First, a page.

When the Beatles Brought Psychedelia to Prime Time

On February 25, 1967, promotional films for the Beatles’ “Penny Lane” and “Strawberry Fields Forever” debuted on ABC’s Hollywood Palace. Fans had never seen films like these before, and they hadn’t seen the Beatles look or sound like they did now—in full psychedelic splendor. Whether or not they liked the new look and sound, fans appreciated that the Beatles were “constantly changing,” which “kept them interesting.” A male Beatleness interviewee, born in ’53 recalled, “I was intrigued. I knew I was looking at a piece of art.”

One of the most striking things about these films was that the Beatles had grown facial hair, which many fans, especially younger ones, did not like. One female fan, age eight at the time, felt “they weren’t lovable anymore.” Another female fan, age nine at the time, recalled: “The mood was different. Who were these Beatles? What happened to my brothers? I think I went through a brief mourning.”

Several female fans, young teens at the time, described their look as “unattractive.” A female fan born in ’46, saw the band’s new look as “a statement that they were sympathetic to the movement and hippie culture.” Like the younger fans, she saw it as “a move away from their original cuteness,” but she wasn’t upset by it. To the contrary, politically involved young people now saw the Beatles as powerful, supportive allies.

It would be four months before the Beatles’ drug use was widely known, but several fans “knew those songs were druggy.” Preteens were more likely to express “disappointment” about the band’s possible drug use, feeling that it was “wrong.” Older fans were less judgmental, though many said that at the time they found drugs personally “scary.”

Young fans had strong reactions to these short films, especially “Strawberry Fields Forever.” A male fan born in ’61 remembers, “I liked both songs, but I ran out of the room terrified from ‘Strawberry Fields Forever.’ The whole thing was dissonant and strange and it scared me. It gave me the creeps; the loopy sound, the drums getting louder, it was cacophonous.”

Those who heard “Strawberry Fields Forever” on the radio, without the film’s “nothing is real” imagery, also found it disturbing: “I was scared when I heard “Strawberry Fields Forever” on the car radio. My mom had to explain to me why I didn’t need to be scared of it,” recalled a male fan born in ’58.

Another male fan, three years older, remembered, “I was sick for a week that February and I heard ‘Strawberry Fields Forever’ a lot on the radio. I got a weird feeling when it came on.” Another male fan, age nine at the time, also remembers it vividly: “I thought ‘Strawberry Fields Forever’ sounded like a funeral song, especially the opening keyboard chords. Then it just got spookier as it went along. I couldn’t listen to it and not get the creeps.”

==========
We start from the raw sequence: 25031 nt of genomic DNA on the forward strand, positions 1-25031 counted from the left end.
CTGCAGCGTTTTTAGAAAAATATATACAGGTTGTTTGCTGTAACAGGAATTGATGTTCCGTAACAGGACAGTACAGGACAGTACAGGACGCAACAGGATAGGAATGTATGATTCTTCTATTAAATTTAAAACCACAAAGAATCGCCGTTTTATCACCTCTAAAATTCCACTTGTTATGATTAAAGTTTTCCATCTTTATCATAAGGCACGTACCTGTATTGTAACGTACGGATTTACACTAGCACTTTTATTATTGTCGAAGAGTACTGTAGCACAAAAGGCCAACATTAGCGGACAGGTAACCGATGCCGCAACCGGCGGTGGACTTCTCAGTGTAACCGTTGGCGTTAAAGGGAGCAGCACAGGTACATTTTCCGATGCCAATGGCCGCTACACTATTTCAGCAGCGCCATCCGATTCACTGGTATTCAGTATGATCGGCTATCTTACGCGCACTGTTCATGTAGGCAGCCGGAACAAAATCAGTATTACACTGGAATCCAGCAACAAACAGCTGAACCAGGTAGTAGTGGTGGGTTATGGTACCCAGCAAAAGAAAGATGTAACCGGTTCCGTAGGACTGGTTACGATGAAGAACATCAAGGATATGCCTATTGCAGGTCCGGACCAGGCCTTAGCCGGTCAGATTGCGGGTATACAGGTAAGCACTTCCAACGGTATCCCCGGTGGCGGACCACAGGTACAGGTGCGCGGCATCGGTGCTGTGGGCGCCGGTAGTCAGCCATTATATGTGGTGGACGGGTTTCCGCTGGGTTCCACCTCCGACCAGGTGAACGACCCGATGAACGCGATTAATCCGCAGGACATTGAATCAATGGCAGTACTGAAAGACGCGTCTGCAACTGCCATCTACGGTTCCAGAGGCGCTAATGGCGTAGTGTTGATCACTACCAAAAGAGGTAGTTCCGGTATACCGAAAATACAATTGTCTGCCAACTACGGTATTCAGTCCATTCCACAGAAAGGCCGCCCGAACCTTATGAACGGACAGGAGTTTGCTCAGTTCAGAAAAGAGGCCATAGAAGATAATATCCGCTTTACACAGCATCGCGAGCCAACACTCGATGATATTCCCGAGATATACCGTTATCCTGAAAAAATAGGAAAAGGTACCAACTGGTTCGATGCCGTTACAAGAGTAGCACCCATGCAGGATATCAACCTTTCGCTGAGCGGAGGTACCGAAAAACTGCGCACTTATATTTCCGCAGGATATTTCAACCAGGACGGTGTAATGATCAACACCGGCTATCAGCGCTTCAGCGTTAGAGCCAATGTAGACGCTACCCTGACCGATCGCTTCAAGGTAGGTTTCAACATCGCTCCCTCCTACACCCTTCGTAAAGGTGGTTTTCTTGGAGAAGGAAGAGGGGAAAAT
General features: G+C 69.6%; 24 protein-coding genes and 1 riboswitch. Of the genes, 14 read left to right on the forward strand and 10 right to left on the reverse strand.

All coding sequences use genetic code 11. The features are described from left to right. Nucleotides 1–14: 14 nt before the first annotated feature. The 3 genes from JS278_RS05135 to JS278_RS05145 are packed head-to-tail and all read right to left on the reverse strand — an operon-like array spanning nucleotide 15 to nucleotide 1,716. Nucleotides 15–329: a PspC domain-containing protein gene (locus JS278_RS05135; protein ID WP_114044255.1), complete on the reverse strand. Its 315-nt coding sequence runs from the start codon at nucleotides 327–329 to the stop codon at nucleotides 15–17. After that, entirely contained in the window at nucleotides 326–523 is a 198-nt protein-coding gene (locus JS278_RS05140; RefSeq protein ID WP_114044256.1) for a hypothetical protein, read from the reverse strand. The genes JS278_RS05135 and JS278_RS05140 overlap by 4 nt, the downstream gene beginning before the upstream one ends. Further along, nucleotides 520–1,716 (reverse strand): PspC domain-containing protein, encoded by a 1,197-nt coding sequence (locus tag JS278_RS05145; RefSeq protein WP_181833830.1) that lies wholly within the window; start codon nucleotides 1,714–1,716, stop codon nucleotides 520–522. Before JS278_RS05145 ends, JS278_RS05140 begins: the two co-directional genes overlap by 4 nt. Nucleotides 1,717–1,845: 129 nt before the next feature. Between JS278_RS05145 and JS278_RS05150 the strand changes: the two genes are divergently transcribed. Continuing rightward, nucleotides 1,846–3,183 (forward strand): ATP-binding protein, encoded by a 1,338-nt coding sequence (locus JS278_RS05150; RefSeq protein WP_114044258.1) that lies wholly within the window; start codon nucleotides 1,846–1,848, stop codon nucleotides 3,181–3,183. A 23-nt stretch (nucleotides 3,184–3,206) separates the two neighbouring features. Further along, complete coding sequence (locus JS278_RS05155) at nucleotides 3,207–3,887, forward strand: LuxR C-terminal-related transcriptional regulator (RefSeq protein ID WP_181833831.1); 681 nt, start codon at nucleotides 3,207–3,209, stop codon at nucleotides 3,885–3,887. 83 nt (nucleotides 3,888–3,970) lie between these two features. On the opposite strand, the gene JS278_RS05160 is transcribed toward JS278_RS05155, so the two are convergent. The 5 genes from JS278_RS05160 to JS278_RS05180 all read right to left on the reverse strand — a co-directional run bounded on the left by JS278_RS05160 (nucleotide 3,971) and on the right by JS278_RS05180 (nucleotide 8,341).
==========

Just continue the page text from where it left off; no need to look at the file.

Though the song is familiar to us now, it’s easy to imagine how “Strawberry Fields Forever” could have scared a sensitive child or baffled a preteen—Lennon’s vocal and the use of innovative production techniques create an otherworldly quality; the layered instrumentation, including a ghostly mellotron, created an intense aural landscape. It was hard to pin down what this peculiar song was about, though many sensed it was trying to tell them something important.

Like other recent Beatle offerings, “Strawberry Fields Forever” asked fans to reconsider their relationship with reality. The song expressed an odd mix of insecurity, motivation, and resignation, along with self-awareness and utter confusion. Despite a hopeful undercurrent, it seemed sad. It wasn’t easy and it wasn’t fun. And you certainly couldn’t dance to it.

For some young fans, scarier than the song itself was the prospect of getting to know these new Beatles. Fans remember DJs commenting on the song too. A male fan, age eighteen at the time, remembers Dan Ingram at New York City’s WABC saying, “That’s not a song, that’s an experience.” Another male fan, born in ’51 recalled, “The DJ on our local Cleveland station said, ‘That’s the worst piece of garbage I ever heard.’”

Teenagers were more open to these new songs and understood that some thought and repeated listening were required. Some young fans understood that too and were ready for the challenge: “I embraced it as it came, it was surreal and ethereal. Some of my friends dropped out of the Beatle experience. They preferred the happy things like ‘She Loves You’ but I was ready to continue the journey,” said a female fan born in ’56. A male fan born in ’49 remembers finding “Strawberry Fields Forever” “complex and a little hard to get a handle on.”

Fans who missed the videos on Hollywood Palace had another opportunity a few weeks later when the videos aired on ABC’s American Bandstand in March. When host Dick Clark asked teenagers what they thought of the films, most commented on the Beatles’ facial hair, saying things like “It ruins their image” and “They look like somebody’s grandfather.”

A week after the Bandstand broadcast, “Penny Lane” was number one; “Strawberry Fields Forever” peaked at number eight in April. These two songs, each memorializing the author’s Liverpool childhood, provide one of the purest examples of John and Paul’s essential difference.

By this point, fans felt like they were indeed on a journey with the Beatles—an adventure, a trip. They wanted to “continue the journey” or “go along for the ride” because they were challenged and enriched by the new sounds, images, and ideas the band was presenting; they wanted to stay tuned. It was doing something to them, and whatever it was, they liked it.

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